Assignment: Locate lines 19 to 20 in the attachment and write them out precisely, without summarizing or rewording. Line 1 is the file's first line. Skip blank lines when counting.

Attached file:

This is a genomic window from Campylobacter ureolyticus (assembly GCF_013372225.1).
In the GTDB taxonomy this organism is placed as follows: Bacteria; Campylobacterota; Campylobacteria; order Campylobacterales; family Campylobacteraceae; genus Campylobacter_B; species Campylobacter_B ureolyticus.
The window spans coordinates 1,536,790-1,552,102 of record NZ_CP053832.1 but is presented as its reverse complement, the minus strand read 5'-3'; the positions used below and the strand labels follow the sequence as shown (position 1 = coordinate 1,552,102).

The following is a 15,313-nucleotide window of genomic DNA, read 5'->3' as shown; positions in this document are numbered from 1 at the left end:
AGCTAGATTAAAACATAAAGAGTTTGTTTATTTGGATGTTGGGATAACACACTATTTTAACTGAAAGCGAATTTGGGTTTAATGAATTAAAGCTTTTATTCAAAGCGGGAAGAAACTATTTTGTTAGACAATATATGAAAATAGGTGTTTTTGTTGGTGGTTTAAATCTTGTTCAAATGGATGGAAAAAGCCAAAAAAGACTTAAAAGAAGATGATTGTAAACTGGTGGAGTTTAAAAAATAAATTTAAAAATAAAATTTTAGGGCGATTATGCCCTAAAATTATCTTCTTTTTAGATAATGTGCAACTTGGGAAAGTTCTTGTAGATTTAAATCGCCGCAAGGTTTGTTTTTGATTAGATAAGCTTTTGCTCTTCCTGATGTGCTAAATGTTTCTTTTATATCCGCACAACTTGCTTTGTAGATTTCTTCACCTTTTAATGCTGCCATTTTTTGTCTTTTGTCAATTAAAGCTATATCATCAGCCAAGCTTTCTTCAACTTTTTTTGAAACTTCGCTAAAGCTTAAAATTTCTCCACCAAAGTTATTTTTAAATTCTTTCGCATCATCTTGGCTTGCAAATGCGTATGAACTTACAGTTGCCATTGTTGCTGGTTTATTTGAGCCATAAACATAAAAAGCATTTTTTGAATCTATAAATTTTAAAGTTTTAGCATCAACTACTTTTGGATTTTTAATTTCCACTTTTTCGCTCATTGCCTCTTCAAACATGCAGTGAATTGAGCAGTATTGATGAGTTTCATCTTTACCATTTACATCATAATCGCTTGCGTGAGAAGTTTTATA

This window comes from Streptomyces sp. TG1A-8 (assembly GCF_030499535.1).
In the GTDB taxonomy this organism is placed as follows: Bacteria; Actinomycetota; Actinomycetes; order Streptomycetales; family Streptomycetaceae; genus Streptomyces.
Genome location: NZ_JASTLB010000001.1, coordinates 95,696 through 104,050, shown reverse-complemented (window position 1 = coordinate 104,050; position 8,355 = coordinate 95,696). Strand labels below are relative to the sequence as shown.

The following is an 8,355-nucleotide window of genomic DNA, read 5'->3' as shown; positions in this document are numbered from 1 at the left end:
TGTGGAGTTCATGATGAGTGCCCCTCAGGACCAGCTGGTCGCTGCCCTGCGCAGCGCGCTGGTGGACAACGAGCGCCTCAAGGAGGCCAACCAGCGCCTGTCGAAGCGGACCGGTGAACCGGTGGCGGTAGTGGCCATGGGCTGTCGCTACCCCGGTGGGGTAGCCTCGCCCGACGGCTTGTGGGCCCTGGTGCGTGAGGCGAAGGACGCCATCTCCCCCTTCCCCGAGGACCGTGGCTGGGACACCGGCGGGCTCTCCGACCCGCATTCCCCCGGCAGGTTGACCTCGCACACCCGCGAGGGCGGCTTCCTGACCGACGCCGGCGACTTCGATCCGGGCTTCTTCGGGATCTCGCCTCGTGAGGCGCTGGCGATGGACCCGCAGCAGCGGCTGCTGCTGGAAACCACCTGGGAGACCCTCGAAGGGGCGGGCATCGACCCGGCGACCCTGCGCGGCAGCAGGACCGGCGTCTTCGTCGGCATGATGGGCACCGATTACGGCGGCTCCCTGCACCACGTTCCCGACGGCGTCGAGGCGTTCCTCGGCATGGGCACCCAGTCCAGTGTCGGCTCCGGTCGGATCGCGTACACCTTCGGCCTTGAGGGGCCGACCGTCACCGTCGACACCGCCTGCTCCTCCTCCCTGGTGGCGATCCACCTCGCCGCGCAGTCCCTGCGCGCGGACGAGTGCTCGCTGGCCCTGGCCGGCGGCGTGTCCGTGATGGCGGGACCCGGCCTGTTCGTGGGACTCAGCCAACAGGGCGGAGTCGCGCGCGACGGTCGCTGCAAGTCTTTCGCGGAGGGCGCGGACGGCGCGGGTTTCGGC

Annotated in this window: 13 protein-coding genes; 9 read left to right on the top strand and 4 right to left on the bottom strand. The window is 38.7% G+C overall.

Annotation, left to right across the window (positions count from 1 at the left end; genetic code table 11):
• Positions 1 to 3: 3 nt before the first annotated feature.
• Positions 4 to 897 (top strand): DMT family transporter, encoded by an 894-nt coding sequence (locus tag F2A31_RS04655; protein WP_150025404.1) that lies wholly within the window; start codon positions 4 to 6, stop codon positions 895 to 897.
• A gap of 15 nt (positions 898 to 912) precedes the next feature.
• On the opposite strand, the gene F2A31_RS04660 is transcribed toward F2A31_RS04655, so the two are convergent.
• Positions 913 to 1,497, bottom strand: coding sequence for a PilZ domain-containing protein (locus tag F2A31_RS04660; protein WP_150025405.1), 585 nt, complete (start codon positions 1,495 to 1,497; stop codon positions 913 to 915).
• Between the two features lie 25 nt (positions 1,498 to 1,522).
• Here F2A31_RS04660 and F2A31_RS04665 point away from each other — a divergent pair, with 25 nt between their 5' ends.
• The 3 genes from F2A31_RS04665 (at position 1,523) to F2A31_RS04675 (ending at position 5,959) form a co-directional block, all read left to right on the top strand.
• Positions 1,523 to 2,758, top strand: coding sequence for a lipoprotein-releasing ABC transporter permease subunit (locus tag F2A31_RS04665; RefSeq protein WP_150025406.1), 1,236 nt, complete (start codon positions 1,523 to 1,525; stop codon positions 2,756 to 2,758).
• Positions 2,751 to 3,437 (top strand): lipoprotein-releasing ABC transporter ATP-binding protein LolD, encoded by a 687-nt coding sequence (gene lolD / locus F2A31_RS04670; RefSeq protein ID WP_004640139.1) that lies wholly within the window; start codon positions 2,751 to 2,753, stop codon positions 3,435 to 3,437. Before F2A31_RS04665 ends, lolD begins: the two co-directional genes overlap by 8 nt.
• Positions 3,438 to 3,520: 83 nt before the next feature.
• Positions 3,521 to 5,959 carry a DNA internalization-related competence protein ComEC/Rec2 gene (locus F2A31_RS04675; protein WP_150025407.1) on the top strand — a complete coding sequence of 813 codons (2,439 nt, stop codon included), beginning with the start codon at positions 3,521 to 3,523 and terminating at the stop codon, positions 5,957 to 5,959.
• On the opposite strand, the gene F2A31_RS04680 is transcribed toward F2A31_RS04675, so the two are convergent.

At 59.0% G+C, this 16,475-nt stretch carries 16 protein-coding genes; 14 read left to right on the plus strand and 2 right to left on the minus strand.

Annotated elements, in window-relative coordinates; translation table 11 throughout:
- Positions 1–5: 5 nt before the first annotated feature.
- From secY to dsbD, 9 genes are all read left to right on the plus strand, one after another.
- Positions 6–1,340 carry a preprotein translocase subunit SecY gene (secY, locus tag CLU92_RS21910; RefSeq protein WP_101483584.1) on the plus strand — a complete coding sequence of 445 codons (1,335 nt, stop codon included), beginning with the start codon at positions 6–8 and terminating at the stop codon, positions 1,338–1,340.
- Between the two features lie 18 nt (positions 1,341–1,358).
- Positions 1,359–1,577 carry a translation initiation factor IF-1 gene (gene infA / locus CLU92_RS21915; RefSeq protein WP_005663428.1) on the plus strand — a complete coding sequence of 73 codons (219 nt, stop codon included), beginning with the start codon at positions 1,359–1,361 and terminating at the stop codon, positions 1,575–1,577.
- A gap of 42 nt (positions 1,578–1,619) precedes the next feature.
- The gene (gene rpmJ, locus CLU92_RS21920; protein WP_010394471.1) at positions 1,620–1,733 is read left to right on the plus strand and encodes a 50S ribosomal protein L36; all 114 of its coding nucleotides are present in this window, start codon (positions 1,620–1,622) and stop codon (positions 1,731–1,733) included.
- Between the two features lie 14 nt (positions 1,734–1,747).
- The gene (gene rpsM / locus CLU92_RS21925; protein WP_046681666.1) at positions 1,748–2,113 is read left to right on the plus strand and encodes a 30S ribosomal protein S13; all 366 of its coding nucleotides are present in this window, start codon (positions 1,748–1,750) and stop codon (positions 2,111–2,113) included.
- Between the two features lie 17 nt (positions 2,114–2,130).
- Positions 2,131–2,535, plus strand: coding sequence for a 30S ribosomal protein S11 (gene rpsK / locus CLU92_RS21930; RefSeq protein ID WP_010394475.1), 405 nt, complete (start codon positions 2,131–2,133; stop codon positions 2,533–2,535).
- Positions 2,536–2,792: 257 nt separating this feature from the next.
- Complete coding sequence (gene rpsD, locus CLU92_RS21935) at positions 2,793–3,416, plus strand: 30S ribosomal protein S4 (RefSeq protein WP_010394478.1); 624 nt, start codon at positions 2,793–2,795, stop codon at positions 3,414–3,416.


• Here F2A31_RS04660 and F2A31_RS04665 point away from each other — a divergent pair, with 25 nt between their 5' ends.
• The 3 genes from F2A31_RS04665 (at position 1,523) to F2A31_RS04675 (ending at position 5,959) form a co-directional block, all read left to right on the top strand.